While broad conclusions from this experiment are limited due to the number of years, experimental procedures, and locations, some reasonable observations can be made. Postemergence herbicides reduced weed populations compared with populations for S-metolachlor alone during both years regardless of corn hybrid. Weed density was not affected by planting pattern; however, in absence of weeds, yield was higher in 5 of 7 trials when corn was planted in twin rows rather than single rows, suggesting that twin-row planting patterns may be an effective alternative to single-row planting patterns in high-yielding environments when total plant populations are similar and corn is seeded at relatively high rates. Only three genotypes were used in the present experiment. Additional research with a broader group of corn hybrids is needed to determine the value of twin-row patterns on wide-scale adoption in corn. However, the value of twin-row planting in corn has not been clearly determined in North Carolina and surrounding states. Results from these experiments will assist growers and their advisors in making decisions on adoption of twin-row planting patterns in corn.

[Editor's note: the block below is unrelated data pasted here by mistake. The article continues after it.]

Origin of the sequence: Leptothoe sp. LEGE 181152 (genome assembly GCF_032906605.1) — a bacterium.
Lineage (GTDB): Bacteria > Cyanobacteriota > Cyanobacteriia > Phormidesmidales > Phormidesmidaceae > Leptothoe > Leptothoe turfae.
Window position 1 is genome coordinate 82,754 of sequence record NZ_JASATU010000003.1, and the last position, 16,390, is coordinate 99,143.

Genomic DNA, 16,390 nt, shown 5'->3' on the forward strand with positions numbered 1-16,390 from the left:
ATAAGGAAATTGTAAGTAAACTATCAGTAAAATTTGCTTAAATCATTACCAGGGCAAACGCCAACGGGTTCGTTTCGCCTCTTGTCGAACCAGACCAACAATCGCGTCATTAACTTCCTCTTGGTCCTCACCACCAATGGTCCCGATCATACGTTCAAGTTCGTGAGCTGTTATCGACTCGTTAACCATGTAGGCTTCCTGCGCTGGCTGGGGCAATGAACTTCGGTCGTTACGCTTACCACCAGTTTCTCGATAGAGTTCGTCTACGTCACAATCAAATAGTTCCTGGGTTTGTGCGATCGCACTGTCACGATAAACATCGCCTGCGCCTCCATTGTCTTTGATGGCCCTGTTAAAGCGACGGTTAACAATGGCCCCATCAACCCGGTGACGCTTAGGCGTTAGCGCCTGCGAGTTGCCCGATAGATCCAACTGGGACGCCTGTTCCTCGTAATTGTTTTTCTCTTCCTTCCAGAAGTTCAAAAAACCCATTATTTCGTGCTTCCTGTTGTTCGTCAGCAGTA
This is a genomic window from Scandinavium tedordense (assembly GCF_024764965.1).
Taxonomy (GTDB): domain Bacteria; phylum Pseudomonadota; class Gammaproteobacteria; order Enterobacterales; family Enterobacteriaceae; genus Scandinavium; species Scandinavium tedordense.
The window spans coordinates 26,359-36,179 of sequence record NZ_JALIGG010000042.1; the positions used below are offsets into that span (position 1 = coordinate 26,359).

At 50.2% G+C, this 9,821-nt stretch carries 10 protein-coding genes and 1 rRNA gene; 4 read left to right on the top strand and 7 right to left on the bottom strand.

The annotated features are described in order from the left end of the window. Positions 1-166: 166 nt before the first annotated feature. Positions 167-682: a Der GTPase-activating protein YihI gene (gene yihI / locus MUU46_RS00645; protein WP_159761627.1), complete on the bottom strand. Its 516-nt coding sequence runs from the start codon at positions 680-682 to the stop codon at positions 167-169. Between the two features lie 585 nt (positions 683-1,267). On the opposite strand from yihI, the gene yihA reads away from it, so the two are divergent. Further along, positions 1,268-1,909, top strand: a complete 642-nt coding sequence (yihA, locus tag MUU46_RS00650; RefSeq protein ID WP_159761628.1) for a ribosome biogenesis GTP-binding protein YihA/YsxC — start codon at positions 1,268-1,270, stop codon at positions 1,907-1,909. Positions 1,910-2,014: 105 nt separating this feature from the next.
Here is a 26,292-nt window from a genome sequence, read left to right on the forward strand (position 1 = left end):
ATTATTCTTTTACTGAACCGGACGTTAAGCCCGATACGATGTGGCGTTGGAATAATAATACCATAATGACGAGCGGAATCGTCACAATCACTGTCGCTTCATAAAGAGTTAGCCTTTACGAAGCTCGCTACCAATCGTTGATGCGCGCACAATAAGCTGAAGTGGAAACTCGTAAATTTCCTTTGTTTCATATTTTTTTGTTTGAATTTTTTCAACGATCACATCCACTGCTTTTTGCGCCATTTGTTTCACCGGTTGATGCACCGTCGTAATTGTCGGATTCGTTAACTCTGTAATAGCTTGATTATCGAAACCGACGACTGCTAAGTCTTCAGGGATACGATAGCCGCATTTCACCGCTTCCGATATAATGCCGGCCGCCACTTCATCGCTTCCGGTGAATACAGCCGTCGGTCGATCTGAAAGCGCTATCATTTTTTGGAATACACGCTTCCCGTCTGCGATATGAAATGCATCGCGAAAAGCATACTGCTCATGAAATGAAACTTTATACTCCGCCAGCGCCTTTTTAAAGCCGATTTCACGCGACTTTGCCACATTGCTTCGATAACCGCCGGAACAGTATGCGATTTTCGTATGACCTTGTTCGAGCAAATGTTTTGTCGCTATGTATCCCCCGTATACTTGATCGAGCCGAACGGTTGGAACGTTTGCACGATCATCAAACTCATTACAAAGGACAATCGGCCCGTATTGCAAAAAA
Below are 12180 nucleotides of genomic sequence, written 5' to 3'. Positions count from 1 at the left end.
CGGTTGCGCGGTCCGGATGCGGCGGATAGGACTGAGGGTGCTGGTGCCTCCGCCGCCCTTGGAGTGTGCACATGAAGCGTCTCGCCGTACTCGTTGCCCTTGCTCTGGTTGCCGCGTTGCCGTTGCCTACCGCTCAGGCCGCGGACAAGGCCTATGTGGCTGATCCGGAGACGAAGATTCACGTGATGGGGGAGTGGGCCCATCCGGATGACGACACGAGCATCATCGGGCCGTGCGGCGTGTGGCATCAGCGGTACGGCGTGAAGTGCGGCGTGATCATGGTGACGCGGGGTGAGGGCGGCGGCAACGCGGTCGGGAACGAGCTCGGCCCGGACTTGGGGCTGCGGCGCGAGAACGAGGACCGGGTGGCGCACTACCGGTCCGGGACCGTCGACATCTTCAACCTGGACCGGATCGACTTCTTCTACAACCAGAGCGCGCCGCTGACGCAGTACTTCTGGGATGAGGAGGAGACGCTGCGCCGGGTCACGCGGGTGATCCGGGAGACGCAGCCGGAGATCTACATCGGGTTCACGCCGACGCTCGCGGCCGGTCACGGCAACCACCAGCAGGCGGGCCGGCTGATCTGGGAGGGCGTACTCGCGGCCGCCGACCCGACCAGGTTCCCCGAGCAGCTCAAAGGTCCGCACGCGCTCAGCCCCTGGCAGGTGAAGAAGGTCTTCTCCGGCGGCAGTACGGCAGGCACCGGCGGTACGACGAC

Conflict of Interests
None of the authors has a conflict of interests in terms of the products mentioned in the paper.
The North Carolina Corn Growers Association provided financial support for this research. Appreciation is expressed to staff at the Peanut Belt Research Station, Tidewater Research Station, and Upper Coastal Plain Research Station for technical assistance. Appreciation is addressed to Dewayne Johnson, Leah Boerema, Matthew Barrow, Joseph Oakes, Jamie Hinton, and Chelsea McPherson for technical assistance.